Creating your own freelance identity

If you want to build a successful career as a freelancer people will need to recognise what you do, and easily be able to find and remember you. So one of the most important things you need to consider when you launch your new freelance career is your identity or brand.

Deciding on a name

The most simple identity is your name and an explanation of what you do. For example, Working Mums Marketing Consultant or Sally Elizabeth Bookkeeping. It will make it easier for people to remember, and as it describes what you do will help new customers know that you have the skills they need.

Using your location in your freelance identity will tell potential customers where you are and make you an easy choice for local clients. For example, Barnstaple Design or East Sussex Recruitment.

If you want to be a bit bolder, you can choose a more creative name, such as Fast and Furious Copywriting or Flash Photography.

Choosing a logo and typeface

If you want to appear professional, it’s a good idea to invest in a logo for your identity, too. And the only way to get a truly professional job is to use a professional designer.

Getting a professional designer to create a logo and typeface or font for your new freelance identity is relatively cheap, but can pay dividends. A more professional look can help you win more work and bigger contracts, more than paying back your investment and reaping you long term rewards – often the only thing a new client has to go on before they choose to hire you is how you look, so make sure the quality of your freelance identity matches your skills.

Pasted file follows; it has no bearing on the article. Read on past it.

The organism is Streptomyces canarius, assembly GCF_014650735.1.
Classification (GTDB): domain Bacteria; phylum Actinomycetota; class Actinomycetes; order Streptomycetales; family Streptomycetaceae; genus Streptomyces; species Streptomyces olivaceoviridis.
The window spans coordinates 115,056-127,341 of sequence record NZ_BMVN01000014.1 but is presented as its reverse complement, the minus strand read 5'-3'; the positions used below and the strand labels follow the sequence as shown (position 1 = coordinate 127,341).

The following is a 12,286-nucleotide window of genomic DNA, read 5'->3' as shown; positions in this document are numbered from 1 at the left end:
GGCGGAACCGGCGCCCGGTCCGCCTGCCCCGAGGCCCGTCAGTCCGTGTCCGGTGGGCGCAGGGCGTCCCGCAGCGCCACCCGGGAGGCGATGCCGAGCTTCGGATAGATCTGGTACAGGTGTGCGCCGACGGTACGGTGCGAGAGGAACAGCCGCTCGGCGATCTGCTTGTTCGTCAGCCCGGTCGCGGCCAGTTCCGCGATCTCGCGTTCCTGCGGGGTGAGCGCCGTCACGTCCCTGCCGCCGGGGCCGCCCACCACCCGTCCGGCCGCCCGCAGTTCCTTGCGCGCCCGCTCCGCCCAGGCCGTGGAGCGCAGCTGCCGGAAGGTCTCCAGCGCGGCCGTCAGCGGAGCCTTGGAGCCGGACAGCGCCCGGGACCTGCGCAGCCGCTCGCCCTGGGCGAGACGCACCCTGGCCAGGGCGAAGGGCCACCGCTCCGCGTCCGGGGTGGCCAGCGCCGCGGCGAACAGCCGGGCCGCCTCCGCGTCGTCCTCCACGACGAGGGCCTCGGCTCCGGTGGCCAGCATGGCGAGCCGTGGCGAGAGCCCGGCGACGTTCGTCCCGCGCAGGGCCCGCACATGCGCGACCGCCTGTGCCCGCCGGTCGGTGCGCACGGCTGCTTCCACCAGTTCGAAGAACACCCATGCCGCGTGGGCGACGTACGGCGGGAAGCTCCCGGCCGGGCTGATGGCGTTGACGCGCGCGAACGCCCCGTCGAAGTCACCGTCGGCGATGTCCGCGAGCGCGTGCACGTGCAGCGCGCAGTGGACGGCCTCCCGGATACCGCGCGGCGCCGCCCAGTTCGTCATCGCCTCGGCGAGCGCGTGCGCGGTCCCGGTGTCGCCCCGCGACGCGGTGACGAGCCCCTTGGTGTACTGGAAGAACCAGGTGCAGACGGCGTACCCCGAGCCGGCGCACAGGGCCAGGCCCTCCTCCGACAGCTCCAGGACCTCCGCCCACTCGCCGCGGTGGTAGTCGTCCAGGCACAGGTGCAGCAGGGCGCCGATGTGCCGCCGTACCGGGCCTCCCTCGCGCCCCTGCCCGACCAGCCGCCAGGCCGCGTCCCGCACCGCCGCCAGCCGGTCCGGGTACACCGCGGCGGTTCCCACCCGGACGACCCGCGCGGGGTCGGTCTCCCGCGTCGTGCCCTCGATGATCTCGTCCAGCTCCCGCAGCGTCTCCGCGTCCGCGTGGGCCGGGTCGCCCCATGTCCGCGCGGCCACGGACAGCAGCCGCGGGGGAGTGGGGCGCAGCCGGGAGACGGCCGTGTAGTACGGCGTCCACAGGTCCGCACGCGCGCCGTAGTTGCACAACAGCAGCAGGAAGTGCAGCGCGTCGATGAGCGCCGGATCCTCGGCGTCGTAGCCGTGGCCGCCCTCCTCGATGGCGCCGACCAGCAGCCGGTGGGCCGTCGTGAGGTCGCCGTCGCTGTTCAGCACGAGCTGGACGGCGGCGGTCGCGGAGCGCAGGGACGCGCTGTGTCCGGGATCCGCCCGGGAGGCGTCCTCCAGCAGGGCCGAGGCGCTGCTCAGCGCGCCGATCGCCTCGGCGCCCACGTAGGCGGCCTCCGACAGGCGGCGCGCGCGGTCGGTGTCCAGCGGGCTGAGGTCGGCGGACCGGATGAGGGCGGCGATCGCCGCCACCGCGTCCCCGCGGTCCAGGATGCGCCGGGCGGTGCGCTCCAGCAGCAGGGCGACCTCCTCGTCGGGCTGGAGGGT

Once you have a logo and typeface, you can use it on:

  • Business cards.
  • Invoices.
  • Your email signature.
  • Your website.

It’s important to make sure everything is consistent, to help build your brand.

Finding a domain name

Once you have a freelance name, you can choose a domain name for your website. A good domain name will have three key qualities:

  1. It’s easy to spell – there will be times you will need to tell someone your domain name, so make it easy to understand. Also, unusual or complicated names like have a greater risk of being miss-typed, losing you potential work.
  2. It’s easy to remember – a name like is more likely to stick in people’s heads, making it easier for them to recall you later when they need work or want to recommend your services to someone.
  3. It’s descriptive – may be nice and evocative, but it doesn’t help people understand what you do if you’re an accountant! Just think, if a potential client were to stumble across your domain name without knowing anything about you, how would they know to visit your site?